Brexit 1

LONDON (Alliance News) – Ipsos Mori research has indicated a mixed level of conviction amongst Leave and Remain supporters on their respective stances, while Scotland remains firmly in favour of the UK staying in the European Union.

Ipsos Mori said its research found Leave voters are as convinced that leaving will be better for the UK’s economy as Remain voters are that staying would be better.

Using a technique called Implicit Reaction Time, which measures how quickly a person expresses an opinion, Ipsos found 45% of Leave voters “emphatically agree” that the UK economy will be healthier outside the EU, while 44% of Remain voters are equally convinced of the opposite.

It discovered that Leave voters, despite appearing to be ahead on explicit support for their stance, are no more emphatic that their preferred voting option would be better. A significant number of respondents were slow to agree on the benefits of leaving the EU, suggesting less confidence in this viewpoint.

The pollster found neither side is sure that leaving the EU would reduce immigration. Among Leave voters, Ipsos found 89% said leaving would cut immigration levels but only 38% said so enthusiastically.

The Ipsos research backed the long-held assertion that turn-out will be a key determinant of how the referendum swings. It found those uncertain on whether they will vote have stronger associations to the Remain camp, while support for Leave is higher among those who emphatically say they will vote.

“Looking at people’s subconscious responses to what are very complex and uncertain concepts gives a new dimension to our understanding of how convinced people are. The level of conviction Leave voters have that Brexit would be good for the economy is surprising, given the overwhelming interventions from a range of bodies stating the opposite,” said Bobby Duffy, managing director of the Ipsos Social Research Institute.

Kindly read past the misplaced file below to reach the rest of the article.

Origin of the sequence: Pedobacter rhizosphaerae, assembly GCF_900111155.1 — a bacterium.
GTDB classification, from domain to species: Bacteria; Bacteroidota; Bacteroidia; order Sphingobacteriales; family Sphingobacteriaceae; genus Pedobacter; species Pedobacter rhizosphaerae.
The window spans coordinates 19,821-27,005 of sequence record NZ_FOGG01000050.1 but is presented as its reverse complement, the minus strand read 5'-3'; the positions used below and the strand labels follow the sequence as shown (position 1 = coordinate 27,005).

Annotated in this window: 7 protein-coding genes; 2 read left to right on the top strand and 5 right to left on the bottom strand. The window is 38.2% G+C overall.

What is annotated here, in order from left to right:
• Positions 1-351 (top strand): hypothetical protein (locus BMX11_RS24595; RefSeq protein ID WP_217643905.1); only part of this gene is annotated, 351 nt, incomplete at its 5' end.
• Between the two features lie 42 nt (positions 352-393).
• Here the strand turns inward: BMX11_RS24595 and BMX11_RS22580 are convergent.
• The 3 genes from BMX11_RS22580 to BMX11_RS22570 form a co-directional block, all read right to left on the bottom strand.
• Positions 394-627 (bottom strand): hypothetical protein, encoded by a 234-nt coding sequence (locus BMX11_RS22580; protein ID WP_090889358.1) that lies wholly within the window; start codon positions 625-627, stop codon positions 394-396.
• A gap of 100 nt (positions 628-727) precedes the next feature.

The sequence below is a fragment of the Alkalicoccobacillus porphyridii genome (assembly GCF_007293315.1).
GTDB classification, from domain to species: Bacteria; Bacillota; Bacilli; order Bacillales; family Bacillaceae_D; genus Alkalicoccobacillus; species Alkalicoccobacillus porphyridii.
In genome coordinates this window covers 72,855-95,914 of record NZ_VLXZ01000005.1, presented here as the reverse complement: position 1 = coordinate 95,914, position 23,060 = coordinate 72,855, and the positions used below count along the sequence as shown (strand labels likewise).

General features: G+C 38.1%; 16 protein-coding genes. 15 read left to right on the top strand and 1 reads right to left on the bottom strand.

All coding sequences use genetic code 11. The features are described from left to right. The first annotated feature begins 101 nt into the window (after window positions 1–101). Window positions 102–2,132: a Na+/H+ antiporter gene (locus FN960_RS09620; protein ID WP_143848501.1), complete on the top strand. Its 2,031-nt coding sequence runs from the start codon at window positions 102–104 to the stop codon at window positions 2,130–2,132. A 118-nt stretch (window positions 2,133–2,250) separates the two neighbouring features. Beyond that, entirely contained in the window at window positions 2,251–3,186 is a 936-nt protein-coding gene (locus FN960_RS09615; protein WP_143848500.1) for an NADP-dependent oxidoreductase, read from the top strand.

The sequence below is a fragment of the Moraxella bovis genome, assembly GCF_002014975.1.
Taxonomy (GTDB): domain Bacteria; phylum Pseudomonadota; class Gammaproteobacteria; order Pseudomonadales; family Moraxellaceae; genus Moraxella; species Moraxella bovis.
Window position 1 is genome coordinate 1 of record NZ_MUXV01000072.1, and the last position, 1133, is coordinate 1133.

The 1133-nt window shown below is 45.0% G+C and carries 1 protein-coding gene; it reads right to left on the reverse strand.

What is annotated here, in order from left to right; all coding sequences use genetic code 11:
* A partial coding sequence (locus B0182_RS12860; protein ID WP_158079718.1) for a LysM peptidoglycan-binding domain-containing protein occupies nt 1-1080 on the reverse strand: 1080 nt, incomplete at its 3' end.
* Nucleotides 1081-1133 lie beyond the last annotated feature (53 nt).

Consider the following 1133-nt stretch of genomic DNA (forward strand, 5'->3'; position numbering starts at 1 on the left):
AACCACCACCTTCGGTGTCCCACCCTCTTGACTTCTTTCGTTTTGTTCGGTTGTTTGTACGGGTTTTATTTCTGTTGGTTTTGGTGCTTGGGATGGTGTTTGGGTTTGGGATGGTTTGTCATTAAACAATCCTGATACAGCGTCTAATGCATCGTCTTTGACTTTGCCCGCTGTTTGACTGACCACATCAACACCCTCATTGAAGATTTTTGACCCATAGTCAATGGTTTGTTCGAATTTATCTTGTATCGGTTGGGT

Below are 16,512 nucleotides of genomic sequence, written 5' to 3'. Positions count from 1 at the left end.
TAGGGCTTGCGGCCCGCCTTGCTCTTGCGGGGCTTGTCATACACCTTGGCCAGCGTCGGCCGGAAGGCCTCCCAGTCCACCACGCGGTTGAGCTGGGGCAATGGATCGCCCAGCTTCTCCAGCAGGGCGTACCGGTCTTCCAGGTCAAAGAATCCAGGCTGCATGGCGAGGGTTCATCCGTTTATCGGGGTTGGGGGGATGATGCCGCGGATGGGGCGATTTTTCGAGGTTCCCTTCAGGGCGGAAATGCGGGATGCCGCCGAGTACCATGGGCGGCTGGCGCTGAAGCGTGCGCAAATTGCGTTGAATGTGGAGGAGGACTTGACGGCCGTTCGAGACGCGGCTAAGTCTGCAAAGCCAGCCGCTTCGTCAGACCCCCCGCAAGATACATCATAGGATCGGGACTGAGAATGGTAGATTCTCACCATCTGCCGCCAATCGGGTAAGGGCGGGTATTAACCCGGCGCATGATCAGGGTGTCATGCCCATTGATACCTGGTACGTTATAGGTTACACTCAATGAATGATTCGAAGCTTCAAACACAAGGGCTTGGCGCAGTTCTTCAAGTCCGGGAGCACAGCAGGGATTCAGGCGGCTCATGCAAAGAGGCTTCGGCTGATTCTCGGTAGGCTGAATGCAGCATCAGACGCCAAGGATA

“Even more surprising is that they are less sure about what is supposed to be the flagship issue of the Brexit cause ? reducing immigration. This combined with the fact that a significant number of Leave voters are not fully convinced that a Brexit would be better for Britain overall could still come into play when they actually reach the ballot box,” he added.

Elsewhere, Ipsos found the overwhelming majority of Scots still back the UK remaining in the EU, with 64% in favour of a vote to stay against 36% to leave.

On the question of whether a vote to leave should spark a new referendum on Scotland’s place in the UK, however, voters are more evenly split. The Ipsos poll found 47% agree a second independence referendum should take place, against 45% who disagree.

Meanwhile, BMG Research found significant levels of dissatisfaction with Prime Minister David Cameron and Labour leader Jeremy Corbyn over their parts in the Remain campaign. BMG said 59% of respondents to its survey said they were dissatisfied with the job Cameron is doing, while 49% expressed the same sentiment on Corbyn.

By Sam Unsted;; @SamUAtAlliance

Copyright 2016 Alliance News Limited. All Rights Reserved.

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